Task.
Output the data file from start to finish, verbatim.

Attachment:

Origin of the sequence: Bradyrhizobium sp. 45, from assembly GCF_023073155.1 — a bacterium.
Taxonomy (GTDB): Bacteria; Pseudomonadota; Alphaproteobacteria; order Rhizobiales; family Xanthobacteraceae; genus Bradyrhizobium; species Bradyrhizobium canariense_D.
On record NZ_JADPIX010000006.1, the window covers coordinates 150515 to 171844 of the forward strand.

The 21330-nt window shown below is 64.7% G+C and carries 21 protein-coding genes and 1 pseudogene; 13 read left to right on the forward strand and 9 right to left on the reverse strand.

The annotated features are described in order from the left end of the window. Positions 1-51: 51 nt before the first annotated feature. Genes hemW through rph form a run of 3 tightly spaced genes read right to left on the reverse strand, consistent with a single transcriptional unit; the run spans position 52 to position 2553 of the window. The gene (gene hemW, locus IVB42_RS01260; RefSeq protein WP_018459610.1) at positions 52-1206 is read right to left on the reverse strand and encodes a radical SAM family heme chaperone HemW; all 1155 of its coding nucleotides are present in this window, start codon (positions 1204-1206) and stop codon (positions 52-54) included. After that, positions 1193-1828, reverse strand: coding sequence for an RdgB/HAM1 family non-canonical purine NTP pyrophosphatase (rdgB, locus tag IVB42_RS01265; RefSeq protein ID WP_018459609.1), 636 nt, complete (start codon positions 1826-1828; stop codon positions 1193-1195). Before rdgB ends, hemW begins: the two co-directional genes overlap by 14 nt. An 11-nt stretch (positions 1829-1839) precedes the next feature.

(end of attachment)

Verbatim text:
Origin of the sequence: Bradyrhizobium sp. 45, from assembly GCF_023073155.1 — a bacterium.
Taxonomy (GTDB): Bacteria; Pseudomonadota; Alphaproteobacteria; order Rhizobiales; family Xanthobacteraceae; genus Bradyrhizobium; species Bradyrhizobium canariense_D.
On record NZ_JADPIX010000006.1, the window covers coordinates 150515 to 171844 of the forward strand.

The 21330-nt window shown below is 64.7% G+C and carries 21 protein-coding genes and 1 pseudogene; 13 read left to right on the forward strand and 9 right to left on the reverse strand.

The annotated features are described in order from the left end of the window. Positions 1-51: 51 nt before the first annotated feature. Genes hemW through rph form a run of 3 tightly spaced genes read right to left on the reverse strand, consistent with a single transcriptional unit; the run spans position 52 to position 2553 of the window. The gene (gene hemW, locus IVB42_RS01260; RefSeq protein WP_018459610.1) at positions 52-1206 is read right to left on the reverse strand and encodes a radical SAM family heme chaperone HemW; all 1155 of its coding nucleotides are present in this window, start codon (positions 1204-1206) and stop codon (positions 52-54) included. After that, positions 1193-1828, reverse strand: coding sequence for an RdgB/HAM1 family non-canonical purine NTP pyrophosphatase (rdgB, locus tag IVB42_RS01265; RefSeq protein ID WP_018459609.1), 636 nt, complete (start codon positions 1826-1828; stop codon positions 1193-1195). Before rdgB ends, hemW begins: the two co-directional genes overlap by 14 nt. An 11-nt stretch (positions 1829-1839) precedes the next feature.